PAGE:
Feds assume control of Metro safety regulations

WASHINGTON — With Metro facing tougher scrutiny than ever, the federal government has officially begun overseeing safety regulations across the rail system.

The Federal Transit Administration assumed control Monday, a move that U.S. Transportation Secretary Anthony Foxx announced earlier this month.

In a statement, FTA Acting Administrator Therese McMillan called it the “strictest level of federal safety oversight ever placed on a rail transit agency.”

“Our goals are to improve Metrorail safety,” she added.

The FTA is assembling a team that it says will conduct on-the-ground inspections, force Metro to implement more than 200 safety improvements and work to close out more than 100 open accident investigation reports.

Currently, the agency does not have enough staff to conduct unannounced safety inspections, but it will bring in outside help from consultants and other agencies within the U.S. Department of Transportation.

The agency says it will ensure that federal subsidies are invested first and foremost in correcting safety deficiencies. Metro received $440 million in federal assistance in 2015.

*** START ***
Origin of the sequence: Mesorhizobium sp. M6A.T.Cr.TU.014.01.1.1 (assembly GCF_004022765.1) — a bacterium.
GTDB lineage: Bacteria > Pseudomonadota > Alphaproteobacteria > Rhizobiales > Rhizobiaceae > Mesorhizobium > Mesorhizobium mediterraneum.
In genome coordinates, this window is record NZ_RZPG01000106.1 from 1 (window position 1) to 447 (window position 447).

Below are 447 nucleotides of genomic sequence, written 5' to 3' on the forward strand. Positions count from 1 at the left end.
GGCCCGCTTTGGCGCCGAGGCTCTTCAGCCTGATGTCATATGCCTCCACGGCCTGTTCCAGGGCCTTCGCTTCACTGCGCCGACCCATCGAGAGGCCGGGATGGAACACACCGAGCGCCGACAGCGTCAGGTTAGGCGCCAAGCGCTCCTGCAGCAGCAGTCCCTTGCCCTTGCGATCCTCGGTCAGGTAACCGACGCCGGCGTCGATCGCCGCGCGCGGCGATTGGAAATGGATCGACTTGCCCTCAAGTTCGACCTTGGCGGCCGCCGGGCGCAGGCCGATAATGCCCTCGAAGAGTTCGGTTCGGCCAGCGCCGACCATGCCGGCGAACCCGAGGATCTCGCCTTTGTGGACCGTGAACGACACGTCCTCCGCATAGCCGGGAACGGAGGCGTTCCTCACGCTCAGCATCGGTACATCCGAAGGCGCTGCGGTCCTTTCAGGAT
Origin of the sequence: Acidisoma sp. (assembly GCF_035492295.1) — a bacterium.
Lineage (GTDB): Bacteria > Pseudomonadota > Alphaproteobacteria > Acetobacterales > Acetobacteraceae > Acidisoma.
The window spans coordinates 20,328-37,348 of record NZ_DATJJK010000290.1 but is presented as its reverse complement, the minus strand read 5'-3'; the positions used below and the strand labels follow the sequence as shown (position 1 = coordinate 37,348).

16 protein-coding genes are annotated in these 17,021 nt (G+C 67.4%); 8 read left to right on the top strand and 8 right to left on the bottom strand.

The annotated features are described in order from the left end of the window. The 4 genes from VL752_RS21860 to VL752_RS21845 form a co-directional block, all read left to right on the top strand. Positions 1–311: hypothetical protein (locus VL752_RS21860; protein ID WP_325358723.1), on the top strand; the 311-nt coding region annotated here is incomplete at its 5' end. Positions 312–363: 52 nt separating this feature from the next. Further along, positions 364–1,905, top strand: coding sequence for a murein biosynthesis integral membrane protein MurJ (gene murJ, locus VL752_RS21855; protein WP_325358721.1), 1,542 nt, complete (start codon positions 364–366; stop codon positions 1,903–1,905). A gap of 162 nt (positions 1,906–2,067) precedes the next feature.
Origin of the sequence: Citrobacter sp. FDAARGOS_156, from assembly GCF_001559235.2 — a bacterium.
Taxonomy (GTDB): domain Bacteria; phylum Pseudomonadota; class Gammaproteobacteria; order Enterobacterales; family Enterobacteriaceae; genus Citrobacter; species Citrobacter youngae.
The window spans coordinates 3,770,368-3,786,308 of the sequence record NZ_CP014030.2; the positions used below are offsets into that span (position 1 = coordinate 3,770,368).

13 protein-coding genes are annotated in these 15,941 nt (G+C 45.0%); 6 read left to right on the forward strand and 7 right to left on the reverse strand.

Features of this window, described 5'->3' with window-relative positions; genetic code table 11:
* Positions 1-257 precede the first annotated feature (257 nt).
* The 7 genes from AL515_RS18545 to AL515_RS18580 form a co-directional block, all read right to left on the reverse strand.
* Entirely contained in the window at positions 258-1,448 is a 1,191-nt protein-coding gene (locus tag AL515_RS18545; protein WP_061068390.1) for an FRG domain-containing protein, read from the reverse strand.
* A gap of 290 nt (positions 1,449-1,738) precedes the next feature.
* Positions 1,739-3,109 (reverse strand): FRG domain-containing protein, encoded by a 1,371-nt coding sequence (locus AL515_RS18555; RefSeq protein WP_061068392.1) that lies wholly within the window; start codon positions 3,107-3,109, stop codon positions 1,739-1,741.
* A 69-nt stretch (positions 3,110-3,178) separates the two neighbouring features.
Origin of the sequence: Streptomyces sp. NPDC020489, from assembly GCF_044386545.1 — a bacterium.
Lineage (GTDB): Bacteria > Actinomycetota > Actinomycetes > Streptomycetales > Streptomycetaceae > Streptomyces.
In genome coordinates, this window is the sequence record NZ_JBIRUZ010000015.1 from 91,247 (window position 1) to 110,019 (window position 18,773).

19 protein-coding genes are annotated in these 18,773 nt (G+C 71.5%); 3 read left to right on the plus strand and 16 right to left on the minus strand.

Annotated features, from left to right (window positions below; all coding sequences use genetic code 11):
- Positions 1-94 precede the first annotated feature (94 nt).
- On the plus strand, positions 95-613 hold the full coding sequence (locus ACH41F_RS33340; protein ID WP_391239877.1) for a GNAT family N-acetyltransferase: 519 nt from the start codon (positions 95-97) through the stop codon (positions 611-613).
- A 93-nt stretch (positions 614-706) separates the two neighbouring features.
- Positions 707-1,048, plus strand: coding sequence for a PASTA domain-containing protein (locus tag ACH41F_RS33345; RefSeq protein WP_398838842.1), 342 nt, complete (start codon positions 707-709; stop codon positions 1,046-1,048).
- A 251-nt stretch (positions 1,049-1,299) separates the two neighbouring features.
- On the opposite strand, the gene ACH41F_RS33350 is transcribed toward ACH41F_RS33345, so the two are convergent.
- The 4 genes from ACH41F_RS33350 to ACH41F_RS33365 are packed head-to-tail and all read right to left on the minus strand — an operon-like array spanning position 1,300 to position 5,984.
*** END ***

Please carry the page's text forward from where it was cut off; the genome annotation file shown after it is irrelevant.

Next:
“We recognize the urgency of setting the transit system of our nation’s capital in much better shape,” Foxx said in a statement.

“While we will work to direct Metro into a new era of safety, our actions do not remove the need for state and local leaders to govern and prove that they can successfully execute their charge to provide safe, reliable service.”

The FTA says its role is temporary while leaders in D.C., Maryland and Virginia work to set up a “fully functioning” agency to replace the current oversight body, known as the Tri-State Oversite Committee.

All three jurisdictions plan to introduce identical legislation next year to establish the Metro Safety Commission, which will comply with the Moving Ahead for Progress in the 21st Century (MAP-21) Act of 2012.

In his statement, Foxx also called for Metro to hire a new leader immediately. Former General Manager Richard Sarles announced in September 2014 that he would retire. He left the agency in January. Since then, Jack Requa has been the interim general manager.

U.S. Sen. Mark Warner, of Virginia, told WTOP Tuesday morning that Metro plans to hire a new general manager in seven to 10 days.

“He or she better be good because this is an organization in crisis, and this person is going to have to both come in with a turnaround mentality as well as to really drill down on safety concerns,” he said.

Sources tell WTOP that the Board of Directors is down to two finalists for the position.

An announcement could come when Metro meets again Nov. 5.

WTOP’s Ari Ashe contributed to this report

Nick Iannelli

Nick Iannelli can be heard covering developing and breaking news stories on WTOP.

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